3. Give the distribution of X. X ~ _____(_____,_____)
4. On average, how many schools would you expect to offer such courses?
5. Find the probability that at most ten offer such courses.
6. Is it more likely that 12 or that 13 will offer such courses? Use numbers to justify your answer numerically and answer in a complete sentence.
1. X = the number of college and universities that offer online offerings.
2. 0, 1, 2, …, 13
3. X ~ B(13, 0.96)
4. 12.48
5. 0.0135
6. P(x = 12) = 0.3186 P(x = 13) = 0.5882 More likely to get 13.

1. In words, define the random variable X.
2. List the values that X may take on.
3. Give the distribution of X. X ~ _____(_____,_____)
4. How many are expected to attend their graduation?
5. Find the probability that 17 or 18 attend.
6. Based on numerical values, would you be surprised if all 22 attended graduation? Justify your answer numerically.

Solution: X = the number of students who attend their graduation 0, 1, 2, …, 22 X ~ B(22, 0.85) 18.7 0.3249 P(x = 22) = 0.0280 (less than 3%) which is unusual

18. At The Fencing Center, 60% of the fencers use the foil as their main weapon. We randomly survey 25 fencers at The Fencing Center. We are interested in the number of fencers who do not use the foil as their main weapon.

1. In words, define the random variable X.
2. List the values that X may take on.
3. Give the distribution of X. X ~ _____(_____,_____)
4. How many are expected to not to use the foil as their main weapon?
5. Find the probability that six do not use the foil as their main weapon.
6. Based on numerical values, would you be surprised if all 25 did not use foil as their main weapon? Justify your answer numerically.
1. X = the number of fencers who do not use the foil as their main weapon
2. 0, 1, 2, 3,… 25
3. X ~ B(25,0.40)
4. 10
5. 0.0442
6. The probability that all 25 not use the foil is almost zero. Therefore, it would be very surprising.

19. Approximately 8% of students at a local high school participate in after-school sports all four years of high school. A group of 60 seniors is randomly chosen. Of interest is the number who participated in after-school sports all four years of high school.

1. In words, define the random variable X.
2. List the values that X may take on.
3. Give the distribution of X. X ~ _____(_____,_____)
4. How many seniors are expected to have participated in after-school sports all four years of high school?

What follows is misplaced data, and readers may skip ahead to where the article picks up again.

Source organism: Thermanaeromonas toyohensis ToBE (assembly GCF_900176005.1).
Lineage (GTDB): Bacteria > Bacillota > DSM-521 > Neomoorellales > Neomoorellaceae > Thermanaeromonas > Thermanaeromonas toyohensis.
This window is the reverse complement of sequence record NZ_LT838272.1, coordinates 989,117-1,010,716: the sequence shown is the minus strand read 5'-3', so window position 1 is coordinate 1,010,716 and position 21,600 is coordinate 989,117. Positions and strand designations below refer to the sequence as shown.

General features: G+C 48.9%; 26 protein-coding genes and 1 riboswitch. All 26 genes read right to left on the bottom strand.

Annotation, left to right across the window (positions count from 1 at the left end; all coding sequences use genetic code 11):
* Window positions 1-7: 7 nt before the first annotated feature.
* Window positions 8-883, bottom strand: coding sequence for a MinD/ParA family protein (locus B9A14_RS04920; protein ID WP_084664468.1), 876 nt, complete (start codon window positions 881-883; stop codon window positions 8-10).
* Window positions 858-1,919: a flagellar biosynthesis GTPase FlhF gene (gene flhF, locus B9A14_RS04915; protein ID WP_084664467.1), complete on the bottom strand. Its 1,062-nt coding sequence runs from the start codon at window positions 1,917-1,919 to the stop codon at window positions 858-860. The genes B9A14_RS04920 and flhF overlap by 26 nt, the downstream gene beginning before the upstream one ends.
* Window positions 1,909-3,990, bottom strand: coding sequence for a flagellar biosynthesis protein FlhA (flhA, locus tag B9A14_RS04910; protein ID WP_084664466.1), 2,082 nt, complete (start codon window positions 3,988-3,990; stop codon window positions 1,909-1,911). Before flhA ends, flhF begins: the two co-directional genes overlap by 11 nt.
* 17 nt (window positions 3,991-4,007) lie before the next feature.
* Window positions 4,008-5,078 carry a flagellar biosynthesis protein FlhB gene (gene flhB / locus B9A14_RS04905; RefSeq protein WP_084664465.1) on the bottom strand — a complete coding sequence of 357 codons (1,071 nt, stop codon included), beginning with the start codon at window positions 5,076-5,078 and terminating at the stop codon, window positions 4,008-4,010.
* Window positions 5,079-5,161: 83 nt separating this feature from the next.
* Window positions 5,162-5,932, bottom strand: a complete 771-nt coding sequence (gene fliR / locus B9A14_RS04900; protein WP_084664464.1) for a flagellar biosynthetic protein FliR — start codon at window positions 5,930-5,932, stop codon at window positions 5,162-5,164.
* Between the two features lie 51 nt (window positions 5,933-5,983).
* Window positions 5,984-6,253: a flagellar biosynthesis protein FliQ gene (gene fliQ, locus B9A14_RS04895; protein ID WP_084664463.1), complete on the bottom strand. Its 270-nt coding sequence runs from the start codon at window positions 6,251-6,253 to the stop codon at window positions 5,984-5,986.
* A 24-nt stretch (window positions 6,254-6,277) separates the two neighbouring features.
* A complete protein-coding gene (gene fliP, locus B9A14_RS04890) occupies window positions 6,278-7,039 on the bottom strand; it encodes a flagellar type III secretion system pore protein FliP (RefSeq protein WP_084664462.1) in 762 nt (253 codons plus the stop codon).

5. Based on numerical values, would you be surprised if none of the seniors participated in after-school sports all four years of high school? Justify your answer numerically.
6. Based upon numerical values, is it more likely that four or that five of the seniors participated in after-school sports all four years of high school? Justify your answer numerically.

Solution: X = the number of high school students who participate in after school sports all four years of high school. 0, 1, 2, …, 60 X ~ B(60, 0.08) 4.8 Yes, P(x = 0) = 0.0067, which is a small probability P(x = 4) = 0.1873, P(x = 5) = 0.1824. More likely to get four.

20. The chance of an IRS audit for a tax return with over $25,000 in income is about 2% per year. We are interested in the expected number of audits a person with that income has in a 20-year period. Assume each year is independent. 1. In words, define the random variable X. 2. List the values that X may take on. 3. Give the distribution of X. X ~ _____(_____,_____) 4. How many audits are expected in a 20-year period? 5. Find the probability that a person is not audited at all. 6. Find the probability that a person is audited more than twice. 1. X = the number of audits in a 20-year period 2. 0, 1, 2, …, 20 3. X ~ B(20, 0.02) 4. 0.4 5. 0.6676 6. 0.0071 21. It has been estimated that only about 30% of California residents have adequate earthquake supplies. Suppose you randomly survey 11 California residents. We are interested in the number who have adequate earthquake supplies. 1. In words, define the random variable X. 2. List the values that X may take on. 3. Give the distribution of X. X ~ _____(_____,_____) 4. What is the probability that at least eight have adequate earthquake supplies? 5. Is it more likely that none or that all of the residents surveyed will have adequate earthquake supplies? Why? 6. How many residents do you expect will have adequate earthquake supplies? Solution: X = the number of California residents who do have adequate earthquake supplies. 0, 1, 2, 3, 4, 5, 6, 7, 8, 9, 10, 11 B(11, 0.30) 0.0043 P(x = 0) = 0.0198. P(x = 11) = 0 or none 3.3 22. There are two similar games played for Chinese New Year and Vietnamese New Year. In the Chinese version, fair dice with numbers 1, 2, 3, 4, 5, and 6 are used, along with a board with those numbers. In the Vietnamese version, fair dice with pictures of a gourd, fish, rooster, crab, crayfish, and deer are used. The board has those six objects on it, also. We will play with bets being$1. The player places a bet on a number or object. The “house” rolls three dice. If none of the dice show the number or object that was bet, the house keeps the $1 bet. If one of the dice shows the number or object bet (and the other two do not show it), the player gets back his or her$1 bet, plus $1 profit. If two of the dice show the number or object bet (and the third die does not show it), the player gets back his or her$1 bet, plus $2 profit. If all three dice show the number or object bet, the player gets back his or her$1 bet, plus \$3 profit. Let X = number of matches and Y = profit per game.